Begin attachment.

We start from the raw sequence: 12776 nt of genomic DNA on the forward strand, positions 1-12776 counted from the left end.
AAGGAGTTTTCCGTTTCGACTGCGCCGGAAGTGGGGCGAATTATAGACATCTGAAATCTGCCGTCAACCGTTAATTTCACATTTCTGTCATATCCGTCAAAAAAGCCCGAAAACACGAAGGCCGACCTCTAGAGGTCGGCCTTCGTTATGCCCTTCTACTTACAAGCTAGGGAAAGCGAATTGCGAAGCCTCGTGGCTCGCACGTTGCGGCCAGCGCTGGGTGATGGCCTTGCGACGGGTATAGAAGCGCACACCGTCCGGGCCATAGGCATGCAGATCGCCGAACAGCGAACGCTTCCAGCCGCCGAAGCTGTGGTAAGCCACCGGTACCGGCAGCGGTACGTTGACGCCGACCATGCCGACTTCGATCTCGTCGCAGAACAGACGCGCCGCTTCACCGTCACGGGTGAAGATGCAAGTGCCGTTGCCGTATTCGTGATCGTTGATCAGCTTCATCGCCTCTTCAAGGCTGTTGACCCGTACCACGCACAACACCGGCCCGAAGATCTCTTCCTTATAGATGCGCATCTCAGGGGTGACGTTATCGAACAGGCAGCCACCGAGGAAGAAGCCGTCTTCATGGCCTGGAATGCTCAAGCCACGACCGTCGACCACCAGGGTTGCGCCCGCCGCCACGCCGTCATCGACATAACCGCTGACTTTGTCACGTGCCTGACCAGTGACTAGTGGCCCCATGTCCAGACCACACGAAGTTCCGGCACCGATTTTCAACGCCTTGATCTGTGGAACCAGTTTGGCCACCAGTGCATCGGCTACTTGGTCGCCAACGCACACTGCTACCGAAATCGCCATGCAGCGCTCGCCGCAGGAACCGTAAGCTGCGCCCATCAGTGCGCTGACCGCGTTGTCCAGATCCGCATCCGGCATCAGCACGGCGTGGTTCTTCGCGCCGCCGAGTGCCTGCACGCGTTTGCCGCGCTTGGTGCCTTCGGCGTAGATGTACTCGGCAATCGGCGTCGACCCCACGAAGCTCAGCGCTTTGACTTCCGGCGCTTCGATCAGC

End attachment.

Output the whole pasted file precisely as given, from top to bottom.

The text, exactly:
We start from the raw sequence: 12776 nt of genomic DNA on the forward strand, positions 1-12776 counted from the left end.
AAGGAGTTTTCCGTTTCGACTGCGCCGGAAGTGGGGCGAATTATAGACATCTGAAATCTGCCGTCAACCGTTAATTTCACATTTCTGTCATATCCGTCAAAAAAGCCCGAAAACACGAAGGCCGACCTCTAGAGGTCGGCCTTCGTTATGCCCTTCTACTTACAAGCTAGGGAAAGCGAATTGCGAAGCCTCGTGGCTCGCACGTTGCGGCCAGCGCTGGGTGATGGCCTTGCGACGGGTATAGAAGCGCACACCGTCCGGGCCATAGGCATGCAGATCGCCGAACAGCGAACGCTTCCAGCCGCCGAAGCTGTGGTAAGCCACCGGTACCGGCAGCGGTACGTTGACGCCGACCATGCCGACTTCGATCTCGTCGCAGAACAGACGCGCCGCTTCACCGTCACGGGTGAAGATGCAAGTGCCGTTGCCGTATTCGTGATCGTTGATCAGCTTCATCGCCTCTTCAAGGCTGTTGACCCGTACCACGCACAACACCGGCCCGAAGATCTCTTCCTTATAGATGCGCATCTCAGGGGTGACGTTATCGAACAGGCAGCCACCGAGGAAGAAGCCGTCTTCATGGCCTGGAATGCTCAAGCCACGACCGTCGACCACCAGGGTTGCGCCCGCCGCCACGCCGTCATCGACATAACCGCTGACTTTGTCACGTGCCTGACCAGTGACTAGTGGCCCCATGTCCAGACCACACGAAGTTCCGGCACCGATTTTCAACGCCTTGATCTGTGGAACCAGTTTGGCCACCAGTGCATCGGCTACTTGGTCGCCAACGCACACTGCTACCGAAATCGCCATGCAGCGCTCGCCGCAGGAACCGTAAGCTGCGCCCATCAGTGCGCTGACCGCGTTGTCCAGATCCGCATCCGGCATCAGCACGGCGTGGTTCTTCGCGCCGCCGAGTGCCTGCACGCGTTTGCCGCGCTTGGTGCCTTCGGCGTAGATGTACTCGGCAATCGGCGTCGACCCCACGAAGCTCAGCGCTTTGACTTCCGGCGCTTCGATCAGC